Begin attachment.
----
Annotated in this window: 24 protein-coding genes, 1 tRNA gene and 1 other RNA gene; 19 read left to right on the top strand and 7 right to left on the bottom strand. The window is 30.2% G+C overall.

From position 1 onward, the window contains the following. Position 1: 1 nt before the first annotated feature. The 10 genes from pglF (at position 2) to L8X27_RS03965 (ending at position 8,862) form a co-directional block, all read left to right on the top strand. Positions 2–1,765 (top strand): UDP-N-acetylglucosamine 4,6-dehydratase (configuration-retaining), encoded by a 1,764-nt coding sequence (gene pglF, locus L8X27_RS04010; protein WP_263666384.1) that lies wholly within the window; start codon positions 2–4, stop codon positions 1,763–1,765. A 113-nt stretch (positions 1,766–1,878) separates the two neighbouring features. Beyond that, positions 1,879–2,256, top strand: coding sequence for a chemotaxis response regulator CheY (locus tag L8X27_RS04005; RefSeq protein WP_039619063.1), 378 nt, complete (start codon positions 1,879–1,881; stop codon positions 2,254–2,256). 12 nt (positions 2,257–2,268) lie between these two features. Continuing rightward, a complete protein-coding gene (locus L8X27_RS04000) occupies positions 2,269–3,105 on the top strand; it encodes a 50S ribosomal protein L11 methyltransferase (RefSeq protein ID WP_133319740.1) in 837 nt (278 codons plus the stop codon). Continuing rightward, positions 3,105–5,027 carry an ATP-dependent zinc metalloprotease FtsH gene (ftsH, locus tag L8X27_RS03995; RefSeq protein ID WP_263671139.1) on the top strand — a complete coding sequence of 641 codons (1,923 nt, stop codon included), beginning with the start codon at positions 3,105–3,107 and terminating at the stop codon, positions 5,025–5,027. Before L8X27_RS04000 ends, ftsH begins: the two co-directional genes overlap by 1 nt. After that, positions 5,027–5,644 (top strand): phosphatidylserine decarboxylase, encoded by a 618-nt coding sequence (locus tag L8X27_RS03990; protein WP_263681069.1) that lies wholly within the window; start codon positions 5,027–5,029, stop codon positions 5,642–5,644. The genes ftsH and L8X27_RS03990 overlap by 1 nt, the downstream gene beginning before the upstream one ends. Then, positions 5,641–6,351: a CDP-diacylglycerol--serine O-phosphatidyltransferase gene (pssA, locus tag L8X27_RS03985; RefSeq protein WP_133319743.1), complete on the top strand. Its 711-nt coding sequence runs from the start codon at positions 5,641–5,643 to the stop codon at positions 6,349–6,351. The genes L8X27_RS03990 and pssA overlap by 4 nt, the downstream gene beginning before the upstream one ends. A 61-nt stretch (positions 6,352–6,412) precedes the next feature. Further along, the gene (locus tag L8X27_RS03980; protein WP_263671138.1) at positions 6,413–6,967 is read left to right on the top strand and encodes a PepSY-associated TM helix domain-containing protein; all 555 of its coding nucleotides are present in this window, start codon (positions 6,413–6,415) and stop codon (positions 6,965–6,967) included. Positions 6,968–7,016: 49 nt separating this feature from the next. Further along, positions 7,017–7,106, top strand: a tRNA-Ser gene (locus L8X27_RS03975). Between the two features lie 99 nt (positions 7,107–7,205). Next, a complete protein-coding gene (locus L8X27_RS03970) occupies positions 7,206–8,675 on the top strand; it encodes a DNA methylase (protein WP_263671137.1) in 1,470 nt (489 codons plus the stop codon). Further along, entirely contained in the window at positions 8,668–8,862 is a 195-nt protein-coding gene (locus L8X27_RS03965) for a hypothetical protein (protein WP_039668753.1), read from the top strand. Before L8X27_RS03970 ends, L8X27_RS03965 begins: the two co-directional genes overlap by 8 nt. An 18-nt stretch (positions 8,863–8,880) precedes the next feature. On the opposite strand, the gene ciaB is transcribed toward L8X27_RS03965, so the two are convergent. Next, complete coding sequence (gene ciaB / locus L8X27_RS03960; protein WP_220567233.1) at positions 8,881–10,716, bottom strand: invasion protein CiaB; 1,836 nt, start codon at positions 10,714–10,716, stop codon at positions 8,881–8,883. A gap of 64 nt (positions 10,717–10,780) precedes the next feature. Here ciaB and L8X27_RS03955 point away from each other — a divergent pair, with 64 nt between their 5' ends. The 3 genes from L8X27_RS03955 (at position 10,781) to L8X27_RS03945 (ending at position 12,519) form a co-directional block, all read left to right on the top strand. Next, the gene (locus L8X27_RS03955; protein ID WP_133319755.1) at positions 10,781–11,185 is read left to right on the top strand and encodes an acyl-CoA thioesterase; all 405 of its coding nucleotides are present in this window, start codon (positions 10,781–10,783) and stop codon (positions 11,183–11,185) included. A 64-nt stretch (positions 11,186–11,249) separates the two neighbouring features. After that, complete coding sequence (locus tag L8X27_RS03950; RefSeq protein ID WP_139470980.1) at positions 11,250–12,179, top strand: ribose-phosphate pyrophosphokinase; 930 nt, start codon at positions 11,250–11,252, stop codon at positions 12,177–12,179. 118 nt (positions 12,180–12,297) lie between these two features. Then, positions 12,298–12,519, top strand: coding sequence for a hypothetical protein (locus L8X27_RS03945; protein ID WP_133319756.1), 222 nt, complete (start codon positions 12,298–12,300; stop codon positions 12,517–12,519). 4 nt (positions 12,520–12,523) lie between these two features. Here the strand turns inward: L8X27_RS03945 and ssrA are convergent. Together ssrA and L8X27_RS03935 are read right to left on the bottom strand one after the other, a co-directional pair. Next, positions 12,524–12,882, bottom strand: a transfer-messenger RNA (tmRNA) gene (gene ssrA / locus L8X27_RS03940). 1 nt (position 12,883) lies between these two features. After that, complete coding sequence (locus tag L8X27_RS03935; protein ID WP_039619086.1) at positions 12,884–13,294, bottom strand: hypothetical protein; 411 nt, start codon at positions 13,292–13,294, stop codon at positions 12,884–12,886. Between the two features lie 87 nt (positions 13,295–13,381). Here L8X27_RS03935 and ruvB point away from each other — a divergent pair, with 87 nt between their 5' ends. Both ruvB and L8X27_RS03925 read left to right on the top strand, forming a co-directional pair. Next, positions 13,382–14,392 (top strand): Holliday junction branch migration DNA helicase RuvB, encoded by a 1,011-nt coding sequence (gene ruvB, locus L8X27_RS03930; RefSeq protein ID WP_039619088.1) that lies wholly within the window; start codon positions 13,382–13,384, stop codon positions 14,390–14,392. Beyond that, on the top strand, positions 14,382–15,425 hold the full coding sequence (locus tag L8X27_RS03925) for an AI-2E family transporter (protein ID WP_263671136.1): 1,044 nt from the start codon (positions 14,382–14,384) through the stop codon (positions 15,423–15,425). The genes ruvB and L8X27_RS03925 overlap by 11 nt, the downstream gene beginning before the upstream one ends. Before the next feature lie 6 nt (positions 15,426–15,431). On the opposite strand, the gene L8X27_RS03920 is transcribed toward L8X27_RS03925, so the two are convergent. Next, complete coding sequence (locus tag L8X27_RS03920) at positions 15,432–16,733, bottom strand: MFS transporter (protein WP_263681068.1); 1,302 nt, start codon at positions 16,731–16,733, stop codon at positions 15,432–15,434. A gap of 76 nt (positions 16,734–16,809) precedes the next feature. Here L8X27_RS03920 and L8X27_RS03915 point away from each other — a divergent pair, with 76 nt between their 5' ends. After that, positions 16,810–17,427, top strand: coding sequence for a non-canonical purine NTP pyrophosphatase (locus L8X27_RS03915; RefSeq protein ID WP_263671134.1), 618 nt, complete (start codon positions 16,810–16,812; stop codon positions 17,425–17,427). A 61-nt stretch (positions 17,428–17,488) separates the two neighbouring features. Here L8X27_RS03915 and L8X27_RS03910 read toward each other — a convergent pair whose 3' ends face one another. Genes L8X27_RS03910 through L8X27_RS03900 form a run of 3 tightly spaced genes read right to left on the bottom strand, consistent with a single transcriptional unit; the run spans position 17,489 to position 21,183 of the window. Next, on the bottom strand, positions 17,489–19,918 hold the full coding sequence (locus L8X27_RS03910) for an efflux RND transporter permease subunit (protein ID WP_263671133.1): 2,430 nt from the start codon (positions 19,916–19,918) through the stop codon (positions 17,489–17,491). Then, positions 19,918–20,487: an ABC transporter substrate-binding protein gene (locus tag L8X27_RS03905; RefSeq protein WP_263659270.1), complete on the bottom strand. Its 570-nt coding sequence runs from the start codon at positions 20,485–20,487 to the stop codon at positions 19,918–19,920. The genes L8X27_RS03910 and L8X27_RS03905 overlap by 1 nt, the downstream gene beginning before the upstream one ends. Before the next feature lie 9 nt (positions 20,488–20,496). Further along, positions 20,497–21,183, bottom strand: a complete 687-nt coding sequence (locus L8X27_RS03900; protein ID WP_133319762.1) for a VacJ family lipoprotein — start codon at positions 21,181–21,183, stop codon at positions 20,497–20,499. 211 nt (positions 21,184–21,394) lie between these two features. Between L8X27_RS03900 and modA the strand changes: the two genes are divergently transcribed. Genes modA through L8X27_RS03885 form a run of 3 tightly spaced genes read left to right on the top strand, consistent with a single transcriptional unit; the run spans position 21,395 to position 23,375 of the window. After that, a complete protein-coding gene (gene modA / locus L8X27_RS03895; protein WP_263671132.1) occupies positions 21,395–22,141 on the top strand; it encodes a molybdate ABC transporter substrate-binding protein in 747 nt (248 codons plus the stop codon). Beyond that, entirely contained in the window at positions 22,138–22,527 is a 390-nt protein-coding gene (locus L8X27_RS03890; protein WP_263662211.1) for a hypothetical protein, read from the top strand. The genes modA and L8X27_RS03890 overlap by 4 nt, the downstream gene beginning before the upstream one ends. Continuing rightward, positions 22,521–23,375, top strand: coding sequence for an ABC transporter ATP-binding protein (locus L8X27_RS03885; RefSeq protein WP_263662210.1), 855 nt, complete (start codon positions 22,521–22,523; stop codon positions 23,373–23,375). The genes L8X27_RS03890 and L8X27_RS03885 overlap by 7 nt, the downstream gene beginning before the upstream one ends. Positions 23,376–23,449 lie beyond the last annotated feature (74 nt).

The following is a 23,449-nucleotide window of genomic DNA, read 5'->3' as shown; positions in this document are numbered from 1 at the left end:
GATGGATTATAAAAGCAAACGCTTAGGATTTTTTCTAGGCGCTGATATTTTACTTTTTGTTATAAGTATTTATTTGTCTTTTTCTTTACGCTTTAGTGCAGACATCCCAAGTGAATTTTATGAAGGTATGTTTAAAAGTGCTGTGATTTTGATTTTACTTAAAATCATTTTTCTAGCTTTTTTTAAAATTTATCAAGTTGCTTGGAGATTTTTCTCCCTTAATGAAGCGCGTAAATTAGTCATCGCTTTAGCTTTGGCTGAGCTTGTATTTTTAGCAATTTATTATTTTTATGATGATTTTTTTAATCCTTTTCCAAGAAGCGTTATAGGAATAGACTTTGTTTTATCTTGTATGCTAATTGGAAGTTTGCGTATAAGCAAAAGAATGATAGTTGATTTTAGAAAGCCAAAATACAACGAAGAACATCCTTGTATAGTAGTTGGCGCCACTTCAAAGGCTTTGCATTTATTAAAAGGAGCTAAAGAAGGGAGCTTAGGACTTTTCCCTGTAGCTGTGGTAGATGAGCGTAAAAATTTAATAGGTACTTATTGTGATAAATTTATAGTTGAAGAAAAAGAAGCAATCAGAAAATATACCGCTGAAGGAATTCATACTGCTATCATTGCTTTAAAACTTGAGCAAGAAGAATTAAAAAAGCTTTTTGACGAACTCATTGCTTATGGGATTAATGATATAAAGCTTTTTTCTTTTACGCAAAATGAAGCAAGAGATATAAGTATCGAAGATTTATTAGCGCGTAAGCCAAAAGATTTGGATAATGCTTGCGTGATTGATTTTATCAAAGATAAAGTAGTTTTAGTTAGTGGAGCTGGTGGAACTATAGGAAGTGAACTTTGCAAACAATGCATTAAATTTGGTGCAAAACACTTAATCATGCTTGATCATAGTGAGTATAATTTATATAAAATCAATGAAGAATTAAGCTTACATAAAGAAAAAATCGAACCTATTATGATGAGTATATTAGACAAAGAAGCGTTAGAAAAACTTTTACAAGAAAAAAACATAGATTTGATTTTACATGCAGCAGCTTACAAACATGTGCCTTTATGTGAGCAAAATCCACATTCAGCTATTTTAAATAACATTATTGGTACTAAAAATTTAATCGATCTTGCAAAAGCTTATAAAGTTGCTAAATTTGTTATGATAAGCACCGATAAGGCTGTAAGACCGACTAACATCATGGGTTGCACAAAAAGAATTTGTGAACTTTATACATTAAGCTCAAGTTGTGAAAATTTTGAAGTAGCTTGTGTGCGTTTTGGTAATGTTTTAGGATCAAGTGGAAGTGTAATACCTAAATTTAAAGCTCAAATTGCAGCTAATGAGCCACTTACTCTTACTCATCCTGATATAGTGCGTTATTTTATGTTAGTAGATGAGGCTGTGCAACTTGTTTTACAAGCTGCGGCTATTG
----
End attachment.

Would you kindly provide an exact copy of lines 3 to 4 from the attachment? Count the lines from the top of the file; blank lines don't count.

The following is a 23,449-nucleotide window of genomic DNA, read 5'->3' as shown; positions in this document are numbered from 1 at the left end:
GATGGATTATAAAAGCAAACGCTTAGGATTTTTTCTAGGCGCTGATATTTTACTTTTTGTTATAAGTATTTATTTGTCTTTTTCTTTACGCTTTAGTGCAGACATCCCAAGTGAATTTTATGAAGGTATGTTTAAAAGTGCTGTGATTTTGATTTTACTTAAAATCATTTTTCTAGCTTTTTTTAAAATTTATCAAGTTGCTTGGAGATTTTTCTCCCTTAATGAAGCGCGTAAATTAGTCATCGCTTTAGCTTTGGCTGAGCTTGTATTTTTAGCAATTTATTATTTTTATGATGATTTTTTTAATCCTTTTCCAAGAAGCGTTATAGGAATAGACTTTGTTTTATCTTGTATGCTAATTGGAAGTTTGCGTATAAGCAAAAGAATGATAGTTGATTTTAGAAAGCCAAAATACAACGAAGAACATCCTTGTATAGTAGTTGGCGCCACTTCAAAGGCTTTGCATTTATTAAAAGGAGCTAAAGAAGGGAGCTTAGGACTTTTCCCTGTAGCTGTGGTAGATGAGCGTAAAAATTTAATAGGTACTTATTGTGATAAATTTATAGTTGAAGAAAAAGAAGCAATCAGAAAATATACCGCTGAAGGAATTCATACTGCTATCATTGCTTTAAAACTTGAGCAAGAAGAATTAAAAAAGCTTTTTGACGAACTCATTGCTTATGGGATTAATGATATAAAGCTTTTTTCTTTTACGCAAAATGAAGCAAGAGATATAAGTATCGAAGATTTATTAGCGCGTAAGCCAAAAGATTTGGATAATGCTTGCGTGATTGATTTTATCAAAGATAAAGTAGTTTTAGTTAGTGGAGCTGGTGGAACTATAGGAAGTGAACTTTGCAAACAATGCATTAAATTTGGTGCAAAACACTTAATCATGCTTGATCATAGTGAGTATAATTTATATAAAATCAATGAAGAATTAAGCTTACATAAAGAAAAAATCGAACCTATTATGATGAGTATATTAGACAAAGAAGCGTTAGAAAAACTTTTACAAGAAAAAAACATAGATTTGATTTTACATGCAGCAGCTTACAAACATGTGCCTTTATGTGAGCAAAATCCACATTCAGCTATTTTAAATAACATTATTGGTACTAAAAATTTAATCGATCTTGCAAAAGCTTATAAAGTTGCTAAATTTGTTATGATAAGCACCGATAAGGCTGTAAGACCGACTAACATCATGGGTTGCACAAAAAGAATTTGTGAACTTTATACATTAAGCTCAAGTTGTGAAAATTTTGAAGTAGCTTGTGTGCGTTTTGGTAATGTTTTAGGATCAAGTGGAAGTGTAATACCTAAATTTAAAGCTCAAATTGCAGCTAATGAGCCACTTACTCTTACTCATCCTGATATAGTGCGTTATTTTATGTTAGTAGATGAGGCTGTGCAACTTGTTTTACAAGCTGCGGCTATTG